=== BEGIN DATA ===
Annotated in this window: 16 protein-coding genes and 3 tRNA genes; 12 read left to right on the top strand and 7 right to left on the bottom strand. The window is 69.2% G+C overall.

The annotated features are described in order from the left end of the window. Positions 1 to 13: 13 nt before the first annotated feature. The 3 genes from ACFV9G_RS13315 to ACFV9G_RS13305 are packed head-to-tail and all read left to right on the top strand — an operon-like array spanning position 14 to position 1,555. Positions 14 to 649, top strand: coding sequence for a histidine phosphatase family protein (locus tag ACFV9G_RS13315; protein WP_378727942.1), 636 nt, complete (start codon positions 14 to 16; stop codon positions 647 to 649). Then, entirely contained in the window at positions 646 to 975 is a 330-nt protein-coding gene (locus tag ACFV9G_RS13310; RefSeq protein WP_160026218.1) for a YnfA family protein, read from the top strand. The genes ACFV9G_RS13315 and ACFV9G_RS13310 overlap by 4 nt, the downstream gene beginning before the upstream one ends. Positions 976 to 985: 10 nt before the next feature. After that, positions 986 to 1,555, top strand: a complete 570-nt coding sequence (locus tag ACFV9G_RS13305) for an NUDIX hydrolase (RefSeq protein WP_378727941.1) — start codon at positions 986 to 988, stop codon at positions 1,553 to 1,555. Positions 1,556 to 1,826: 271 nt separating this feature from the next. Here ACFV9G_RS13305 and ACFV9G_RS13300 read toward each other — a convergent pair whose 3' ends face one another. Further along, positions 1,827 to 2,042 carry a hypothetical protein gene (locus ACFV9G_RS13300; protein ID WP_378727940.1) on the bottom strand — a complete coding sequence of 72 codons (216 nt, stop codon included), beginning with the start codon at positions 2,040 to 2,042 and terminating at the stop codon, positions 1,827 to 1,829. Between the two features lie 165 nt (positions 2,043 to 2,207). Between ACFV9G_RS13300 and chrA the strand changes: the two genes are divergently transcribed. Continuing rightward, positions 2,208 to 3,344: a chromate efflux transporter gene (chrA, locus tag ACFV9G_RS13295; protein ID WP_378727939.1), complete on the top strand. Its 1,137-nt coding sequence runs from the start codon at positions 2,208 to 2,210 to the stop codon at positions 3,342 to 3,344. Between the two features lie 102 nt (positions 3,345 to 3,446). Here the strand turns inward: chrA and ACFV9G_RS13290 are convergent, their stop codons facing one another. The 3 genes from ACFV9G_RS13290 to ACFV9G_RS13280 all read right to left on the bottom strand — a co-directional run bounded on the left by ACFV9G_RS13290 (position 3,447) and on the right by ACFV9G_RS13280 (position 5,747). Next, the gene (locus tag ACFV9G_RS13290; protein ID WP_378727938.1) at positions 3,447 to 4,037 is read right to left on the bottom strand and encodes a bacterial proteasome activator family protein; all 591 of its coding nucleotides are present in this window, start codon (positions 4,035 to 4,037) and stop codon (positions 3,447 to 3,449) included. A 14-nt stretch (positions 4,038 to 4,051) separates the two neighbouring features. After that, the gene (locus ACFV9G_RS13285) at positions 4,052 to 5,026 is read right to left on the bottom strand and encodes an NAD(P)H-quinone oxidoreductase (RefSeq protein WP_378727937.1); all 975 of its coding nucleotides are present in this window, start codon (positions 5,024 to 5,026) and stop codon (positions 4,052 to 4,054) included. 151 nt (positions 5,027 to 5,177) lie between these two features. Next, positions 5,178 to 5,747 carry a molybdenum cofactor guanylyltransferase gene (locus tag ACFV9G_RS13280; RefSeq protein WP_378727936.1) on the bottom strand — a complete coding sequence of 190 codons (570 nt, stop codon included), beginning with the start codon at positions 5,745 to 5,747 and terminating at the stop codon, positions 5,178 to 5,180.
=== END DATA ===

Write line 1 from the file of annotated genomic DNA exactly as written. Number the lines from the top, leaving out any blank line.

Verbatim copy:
Annotated in this window: 16 protein-coding genes and 3 tRNA genes; 12 read left to right on the top strand and 7 right to left on the bottom strand. The window is 69.2% G+C overall.